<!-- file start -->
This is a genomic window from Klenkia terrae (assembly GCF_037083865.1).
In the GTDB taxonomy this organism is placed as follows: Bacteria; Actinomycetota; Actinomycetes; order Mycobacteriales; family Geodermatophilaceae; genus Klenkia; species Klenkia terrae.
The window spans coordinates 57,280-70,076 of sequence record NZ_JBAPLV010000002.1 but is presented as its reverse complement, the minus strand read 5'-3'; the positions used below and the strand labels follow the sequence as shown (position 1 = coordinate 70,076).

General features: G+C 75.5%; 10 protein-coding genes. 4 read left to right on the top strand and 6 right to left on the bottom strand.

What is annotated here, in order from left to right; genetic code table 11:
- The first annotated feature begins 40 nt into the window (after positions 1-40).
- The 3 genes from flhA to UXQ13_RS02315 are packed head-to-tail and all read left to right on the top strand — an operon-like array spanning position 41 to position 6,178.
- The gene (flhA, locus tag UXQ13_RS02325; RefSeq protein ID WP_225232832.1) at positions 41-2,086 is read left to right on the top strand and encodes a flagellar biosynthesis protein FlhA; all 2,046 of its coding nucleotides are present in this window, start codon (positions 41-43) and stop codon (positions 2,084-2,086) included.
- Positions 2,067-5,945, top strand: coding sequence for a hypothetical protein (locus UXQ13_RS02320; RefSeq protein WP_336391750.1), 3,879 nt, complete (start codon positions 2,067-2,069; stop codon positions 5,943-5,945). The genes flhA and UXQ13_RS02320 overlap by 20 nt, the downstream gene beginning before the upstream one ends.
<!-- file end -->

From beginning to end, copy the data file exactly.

This is a genomic window from Klenkia terrae (assembly GCF_037083865.1).
In the GTDB taxonomy this organism is placed as follows: Bacteria; Actinomycetota; Actinomycetes; order Mycobacteriales; family Geodermatophilaceae; genus Klenkia; species Klenkia terrae.
The window spans coordinates 57,280-70,076 of sequence record NZ_JBAPLV010000002.1 but is presented as its reverse complement, the minus strand read 5'-3'; the positions used below and the strand labels follow the sequence as shown (position 1 = coordinate 70,076).

General features: G+C 75.5%; 10 protein-coding genes. 4 read left to right on the top strand and 6 right to left on the bottom strand.

What is annotated here, in order from left to right; genetic code table 11:
- The first annotated feature begins 40 nt into the window (after positions 1-40).
- The 3 genes from flhA to UXQ13_RS02315 are packed head-to-tail and all read left to right on the top strand — an operon-like array spanning position 41 to position 6,178.
- The gene (flhA, locus tag UXQ13_RS02325; RefSeq protein ID WP_225232832.1) at positions 41-2,086 is read left to right on the top strand and encodes a flagellar biosynthesis protein FlhA; all 2,046 of its coding nucleotides are present in this window, start codon (positions 41-43) and stop codon (positions 2,084-2,086) included.
- Positions 2,067-5,945, top strand: coding sequence for a hypothetical protein (locus UXQ13_RS02320; RefSeq protein WP_336391750.1), 3,879 nt, complete (start codon positions 2,067-2,069; stop codon positions 5,943-5,945). The genes flhA and UXQ13_RS02320 overlap by 20 nt, the downstream gene beginning before the upstream one ends.